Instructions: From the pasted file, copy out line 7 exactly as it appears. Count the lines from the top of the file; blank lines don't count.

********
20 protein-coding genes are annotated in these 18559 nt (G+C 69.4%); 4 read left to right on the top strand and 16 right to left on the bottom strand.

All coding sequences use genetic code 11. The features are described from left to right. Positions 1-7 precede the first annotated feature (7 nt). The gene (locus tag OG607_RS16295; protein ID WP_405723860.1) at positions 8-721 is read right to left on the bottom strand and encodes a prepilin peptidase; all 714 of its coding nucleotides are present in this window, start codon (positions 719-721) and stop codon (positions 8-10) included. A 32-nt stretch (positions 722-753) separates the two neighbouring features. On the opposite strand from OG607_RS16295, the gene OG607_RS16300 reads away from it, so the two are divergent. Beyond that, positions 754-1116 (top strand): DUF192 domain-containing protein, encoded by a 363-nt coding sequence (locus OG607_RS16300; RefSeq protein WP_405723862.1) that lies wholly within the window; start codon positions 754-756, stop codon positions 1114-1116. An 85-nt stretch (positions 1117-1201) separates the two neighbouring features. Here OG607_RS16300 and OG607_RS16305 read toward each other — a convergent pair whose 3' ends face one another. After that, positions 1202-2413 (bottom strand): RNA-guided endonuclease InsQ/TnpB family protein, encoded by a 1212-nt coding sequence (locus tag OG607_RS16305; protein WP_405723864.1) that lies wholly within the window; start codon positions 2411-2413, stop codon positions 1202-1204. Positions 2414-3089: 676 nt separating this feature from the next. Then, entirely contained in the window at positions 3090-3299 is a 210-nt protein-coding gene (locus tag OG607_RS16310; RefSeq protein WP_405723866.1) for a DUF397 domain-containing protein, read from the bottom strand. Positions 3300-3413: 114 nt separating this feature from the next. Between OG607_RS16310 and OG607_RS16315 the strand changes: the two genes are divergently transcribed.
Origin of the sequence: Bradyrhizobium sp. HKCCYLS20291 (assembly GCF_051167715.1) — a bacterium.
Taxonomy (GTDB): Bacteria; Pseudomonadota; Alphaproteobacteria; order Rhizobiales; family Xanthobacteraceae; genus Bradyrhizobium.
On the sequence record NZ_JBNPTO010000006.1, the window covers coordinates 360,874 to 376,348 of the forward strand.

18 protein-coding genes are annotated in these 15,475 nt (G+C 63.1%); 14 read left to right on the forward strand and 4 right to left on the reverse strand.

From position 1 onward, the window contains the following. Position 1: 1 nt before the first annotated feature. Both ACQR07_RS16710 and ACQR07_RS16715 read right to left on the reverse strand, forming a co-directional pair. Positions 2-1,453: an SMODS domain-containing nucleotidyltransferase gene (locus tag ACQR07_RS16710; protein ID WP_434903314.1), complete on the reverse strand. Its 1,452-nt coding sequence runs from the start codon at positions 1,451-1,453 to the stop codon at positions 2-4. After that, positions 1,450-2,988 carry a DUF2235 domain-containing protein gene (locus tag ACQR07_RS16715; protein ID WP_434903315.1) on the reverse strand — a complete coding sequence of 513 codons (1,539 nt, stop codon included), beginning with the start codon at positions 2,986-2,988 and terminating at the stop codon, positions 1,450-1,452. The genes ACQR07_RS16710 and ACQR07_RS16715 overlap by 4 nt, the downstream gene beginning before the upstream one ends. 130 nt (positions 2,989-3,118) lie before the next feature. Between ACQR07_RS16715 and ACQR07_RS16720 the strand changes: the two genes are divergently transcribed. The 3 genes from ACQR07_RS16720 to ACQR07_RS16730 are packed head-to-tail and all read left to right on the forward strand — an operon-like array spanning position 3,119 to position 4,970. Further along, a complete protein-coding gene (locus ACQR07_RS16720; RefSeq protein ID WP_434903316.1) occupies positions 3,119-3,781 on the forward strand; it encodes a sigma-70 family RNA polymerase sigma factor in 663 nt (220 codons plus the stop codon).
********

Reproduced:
From position 1 onward, the window contains the following. Position 1: 1 nt before the first annotated feature. Both ACQR07_RS16710 and ACQR07_RS16715 read right to left on the reverse strand, forming a co-directional pair. Positions 2-1,453: an SMODS domain-containing nucleotidyltransferase gene (locus tag ACQR07_RS16710; protein ID WP_434903314.1), complete on the reverse strand. Its 1,452-nt coding sequence runs from the start codon at positions 1,451-1,453 to the stop codon at positions 2-4. After that, positions 1,450-2,988 carry a DUF2235 domain-containing protein gene (locus tag ACQR07_RS16715; protein ID WP_434903315.1) on the reverse strand — a complete coding sequence of 513 codons (1,539 nt, stop codon included), beginning with the start codon at positions 2,986-2,988 and terminating at the stop codon, positions 1,450-1,452. The genes ACQR07_RS16710 and ACQR07_RS16715 overlap by 4 nt, the downstream gene beginning before the upstream one ends. 130 nt (positions 2,989-3,118) lie before the next feature. Between ACQR07_RS16715 and ACQR07_RS16720 the strand changes: the two genes are divergently transcribed. The 3 genes from ACQR07_RS16720 to ACQR07_RS16730 are packed head-to-tail and all read left to right on the forward strand — an operon-like array spanning position 3,119 to position 4,970. Further along, a complete protein-coding gene (locus ACQR07_RS16720; RefSeq protein ID WP_434903316.1) occupies positions 3,119-3,781 on the forward strand; it encodes a sigma-70 family RNA polymerase sigma factor in 663 nt (220 codons plus the stop codon).